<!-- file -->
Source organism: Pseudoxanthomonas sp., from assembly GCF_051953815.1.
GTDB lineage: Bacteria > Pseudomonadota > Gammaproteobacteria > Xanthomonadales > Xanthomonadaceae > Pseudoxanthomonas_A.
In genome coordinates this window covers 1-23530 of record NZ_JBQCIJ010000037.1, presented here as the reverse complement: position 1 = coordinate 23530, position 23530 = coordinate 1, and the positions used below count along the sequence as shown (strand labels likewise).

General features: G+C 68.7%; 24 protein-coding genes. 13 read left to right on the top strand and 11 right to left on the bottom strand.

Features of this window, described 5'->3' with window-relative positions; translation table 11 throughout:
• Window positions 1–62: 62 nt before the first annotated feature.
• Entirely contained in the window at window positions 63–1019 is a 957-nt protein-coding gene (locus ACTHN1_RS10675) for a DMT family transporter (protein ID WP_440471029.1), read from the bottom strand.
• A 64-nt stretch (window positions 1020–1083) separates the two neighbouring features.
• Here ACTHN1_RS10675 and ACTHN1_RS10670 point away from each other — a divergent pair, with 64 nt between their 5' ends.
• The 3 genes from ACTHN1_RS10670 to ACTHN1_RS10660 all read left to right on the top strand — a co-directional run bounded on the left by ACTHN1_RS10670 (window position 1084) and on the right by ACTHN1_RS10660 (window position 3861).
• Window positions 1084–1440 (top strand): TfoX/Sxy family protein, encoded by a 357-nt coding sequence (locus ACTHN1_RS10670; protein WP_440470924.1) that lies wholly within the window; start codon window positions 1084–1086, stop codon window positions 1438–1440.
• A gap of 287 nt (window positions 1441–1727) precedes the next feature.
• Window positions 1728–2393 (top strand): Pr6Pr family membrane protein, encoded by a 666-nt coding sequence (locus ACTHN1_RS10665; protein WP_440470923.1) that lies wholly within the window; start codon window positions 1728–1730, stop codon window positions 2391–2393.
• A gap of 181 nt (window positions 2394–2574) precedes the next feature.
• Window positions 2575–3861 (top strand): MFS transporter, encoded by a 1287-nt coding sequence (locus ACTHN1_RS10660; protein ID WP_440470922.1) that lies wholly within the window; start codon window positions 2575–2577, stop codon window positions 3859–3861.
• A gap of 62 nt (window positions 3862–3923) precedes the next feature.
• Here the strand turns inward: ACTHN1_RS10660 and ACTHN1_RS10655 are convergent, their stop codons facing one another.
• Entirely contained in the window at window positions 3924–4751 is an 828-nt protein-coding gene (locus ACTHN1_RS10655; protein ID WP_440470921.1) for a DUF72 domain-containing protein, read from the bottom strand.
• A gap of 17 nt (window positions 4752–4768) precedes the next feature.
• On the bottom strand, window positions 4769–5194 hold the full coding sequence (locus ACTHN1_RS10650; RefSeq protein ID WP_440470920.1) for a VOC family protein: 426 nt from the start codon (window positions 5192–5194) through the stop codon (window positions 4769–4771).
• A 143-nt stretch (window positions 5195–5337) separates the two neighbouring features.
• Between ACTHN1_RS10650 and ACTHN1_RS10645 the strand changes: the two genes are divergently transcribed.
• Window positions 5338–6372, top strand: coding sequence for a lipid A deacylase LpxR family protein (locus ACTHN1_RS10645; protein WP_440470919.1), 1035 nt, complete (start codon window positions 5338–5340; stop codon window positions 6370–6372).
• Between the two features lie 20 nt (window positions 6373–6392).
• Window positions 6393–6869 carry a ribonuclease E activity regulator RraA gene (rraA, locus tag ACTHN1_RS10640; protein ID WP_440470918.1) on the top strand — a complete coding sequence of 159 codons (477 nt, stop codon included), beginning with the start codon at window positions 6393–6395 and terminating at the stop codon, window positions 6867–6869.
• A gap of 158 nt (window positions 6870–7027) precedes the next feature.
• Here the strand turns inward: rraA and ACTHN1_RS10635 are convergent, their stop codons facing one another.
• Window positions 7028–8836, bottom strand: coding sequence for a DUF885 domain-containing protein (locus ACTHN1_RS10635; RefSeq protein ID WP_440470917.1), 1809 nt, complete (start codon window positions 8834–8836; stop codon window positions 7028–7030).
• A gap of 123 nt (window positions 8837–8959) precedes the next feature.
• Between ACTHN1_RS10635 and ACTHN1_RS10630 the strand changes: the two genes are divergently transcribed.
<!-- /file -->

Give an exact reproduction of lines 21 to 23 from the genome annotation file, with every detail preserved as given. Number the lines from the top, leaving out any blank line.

• A 143-nt stretch (window positions 5195–5337) separates the two neighbouring features.
• Between ACTHN1_RS10650 and ACTHN1_RS10645 the strand changes: the two genes are divergently transcribed.
• Window positions 5338–6372, top strand: coding sequence for a lipid A deacylase LpxR family protein (locus ACTHN1_RS10645; protein WP_440470919.1), 1035 nt, complete (start codon window positions 5338–5340; stop codon window positions 6370–6372).